So how are delay and reverb different? Truthfully, they’re quite similar. Reverb and delay are both time-based effects, but reverb replicates the way sound waves bounce off surfaces. Delay duplicates a signal and plays it back with a specific time gap, to get an echo effect.
Use the delay to create depth to your sound with slap, filters, and tempo stretching. Creative uses included isolating the delay to a single lyric that deserves emphasis. You can get spaced out and psychedelic or keep it subtle with some light echo with delay on your vocals.
Modulation is the unsung hero of vocal production effects. It doesn’t have the sort of immediate name recognition that its compatriots delay and reverb command but even if you don’t know what it is, you’d better believe you’ve heard it on your favorite records.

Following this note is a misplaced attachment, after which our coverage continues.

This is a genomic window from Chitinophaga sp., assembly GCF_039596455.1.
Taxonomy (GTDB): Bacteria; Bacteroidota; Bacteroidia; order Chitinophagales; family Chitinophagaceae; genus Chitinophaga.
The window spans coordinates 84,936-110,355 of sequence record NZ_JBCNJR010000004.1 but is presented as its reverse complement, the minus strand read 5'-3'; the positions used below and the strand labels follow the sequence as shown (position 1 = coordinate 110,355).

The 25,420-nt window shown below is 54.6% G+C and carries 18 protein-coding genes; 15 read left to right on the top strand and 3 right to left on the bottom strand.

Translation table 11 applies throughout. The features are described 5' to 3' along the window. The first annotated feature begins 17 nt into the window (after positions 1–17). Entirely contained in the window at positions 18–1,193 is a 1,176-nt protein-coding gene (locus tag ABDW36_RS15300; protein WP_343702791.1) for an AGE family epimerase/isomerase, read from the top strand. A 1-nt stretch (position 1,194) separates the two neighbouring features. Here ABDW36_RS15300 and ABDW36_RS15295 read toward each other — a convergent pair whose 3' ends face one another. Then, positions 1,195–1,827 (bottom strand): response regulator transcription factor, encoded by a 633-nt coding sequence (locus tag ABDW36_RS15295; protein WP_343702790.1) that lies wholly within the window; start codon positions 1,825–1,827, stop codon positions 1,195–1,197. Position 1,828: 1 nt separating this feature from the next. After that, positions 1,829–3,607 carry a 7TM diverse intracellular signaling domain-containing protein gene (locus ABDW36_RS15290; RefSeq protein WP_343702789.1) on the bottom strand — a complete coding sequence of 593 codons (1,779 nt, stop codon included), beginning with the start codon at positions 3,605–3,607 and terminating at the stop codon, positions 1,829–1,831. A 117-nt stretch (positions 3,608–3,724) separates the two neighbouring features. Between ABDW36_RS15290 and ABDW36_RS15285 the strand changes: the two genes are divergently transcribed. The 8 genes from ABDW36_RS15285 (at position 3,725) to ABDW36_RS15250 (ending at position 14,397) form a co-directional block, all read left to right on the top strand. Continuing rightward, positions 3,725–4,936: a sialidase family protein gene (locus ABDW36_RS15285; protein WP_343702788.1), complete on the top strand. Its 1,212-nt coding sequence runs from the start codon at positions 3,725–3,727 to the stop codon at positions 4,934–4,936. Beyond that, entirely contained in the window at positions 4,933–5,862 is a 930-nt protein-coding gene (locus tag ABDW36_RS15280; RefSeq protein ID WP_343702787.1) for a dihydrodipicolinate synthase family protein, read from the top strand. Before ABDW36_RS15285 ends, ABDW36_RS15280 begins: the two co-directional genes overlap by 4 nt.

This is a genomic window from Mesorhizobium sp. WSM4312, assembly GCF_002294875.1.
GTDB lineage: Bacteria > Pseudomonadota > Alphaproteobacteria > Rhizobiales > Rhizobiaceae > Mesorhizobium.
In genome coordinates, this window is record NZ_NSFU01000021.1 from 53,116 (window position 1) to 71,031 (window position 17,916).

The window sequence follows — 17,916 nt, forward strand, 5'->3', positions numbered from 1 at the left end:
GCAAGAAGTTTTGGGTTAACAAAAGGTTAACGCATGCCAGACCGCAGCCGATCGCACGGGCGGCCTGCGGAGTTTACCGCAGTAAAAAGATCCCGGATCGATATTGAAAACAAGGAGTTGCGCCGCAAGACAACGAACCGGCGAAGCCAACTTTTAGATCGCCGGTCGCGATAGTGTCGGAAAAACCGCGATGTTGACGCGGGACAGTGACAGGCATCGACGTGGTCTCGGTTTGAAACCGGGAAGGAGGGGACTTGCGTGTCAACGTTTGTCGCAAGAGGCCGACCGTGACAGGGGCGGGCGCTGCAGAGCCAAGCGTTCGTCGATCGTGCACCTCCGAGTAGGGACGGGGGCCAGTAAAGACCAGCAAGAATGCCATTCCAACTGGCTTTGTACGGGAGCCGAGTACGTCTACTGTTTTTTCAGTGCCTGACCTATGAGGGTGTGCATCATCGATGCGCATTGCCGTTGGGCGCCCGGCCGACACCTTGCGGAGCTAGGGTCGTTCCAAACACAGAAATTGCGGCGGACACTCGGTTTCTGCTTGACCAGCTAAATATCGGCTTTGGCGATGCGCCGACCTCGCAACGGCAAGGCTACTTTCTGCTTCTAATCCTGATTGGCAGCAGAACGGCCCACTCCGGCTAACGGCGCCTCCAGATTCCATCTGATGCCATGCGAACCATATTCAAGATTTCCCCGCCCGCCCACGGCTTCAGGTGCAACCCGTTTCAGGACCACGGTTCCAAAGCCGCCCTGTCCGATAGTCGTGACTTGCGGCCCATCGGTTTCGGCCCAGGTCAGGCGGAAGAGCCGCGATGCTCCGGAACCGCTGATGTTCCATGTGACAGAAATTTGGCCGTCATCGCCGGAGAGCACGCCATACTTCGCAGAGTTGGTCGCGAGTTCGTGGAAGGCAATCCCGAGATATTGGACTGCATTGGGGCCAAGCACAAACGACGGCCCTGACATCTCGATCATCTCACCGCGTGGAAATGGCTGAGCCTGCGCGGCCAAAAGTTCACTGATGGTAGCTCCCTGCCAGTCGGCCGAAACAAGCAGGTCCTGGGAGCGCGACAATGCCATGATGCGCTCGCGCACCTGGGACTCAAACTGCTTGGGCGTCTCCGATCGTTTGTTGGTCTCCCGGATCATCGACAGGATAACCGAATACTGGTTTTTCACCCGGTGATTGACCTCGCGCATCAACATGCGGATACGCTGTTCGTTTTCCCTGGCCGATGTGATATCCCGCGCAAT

Modulation comes under three main categories—chorus, flange, and phase. Similar to delay and reverb, there are both practical and creative decisions to be made when incorporating modulation into your mix.
In the end, modulation needs to be in service to your song. It’s easy to get carried away! We’re getting ahead of ourselves though. Let’s dive into the three main types of modulation.
Chorus adds a shimmering effect to your audio signal. The basic process is that the input signal is doubled, delayed, and sent through a low-frequency oscillator to modify the pitch of the signal. The result is a doubled, slightly de-tuned effect (see the intro to Nirvana’s “Come As You Are” for a great example of a chorus effect in action).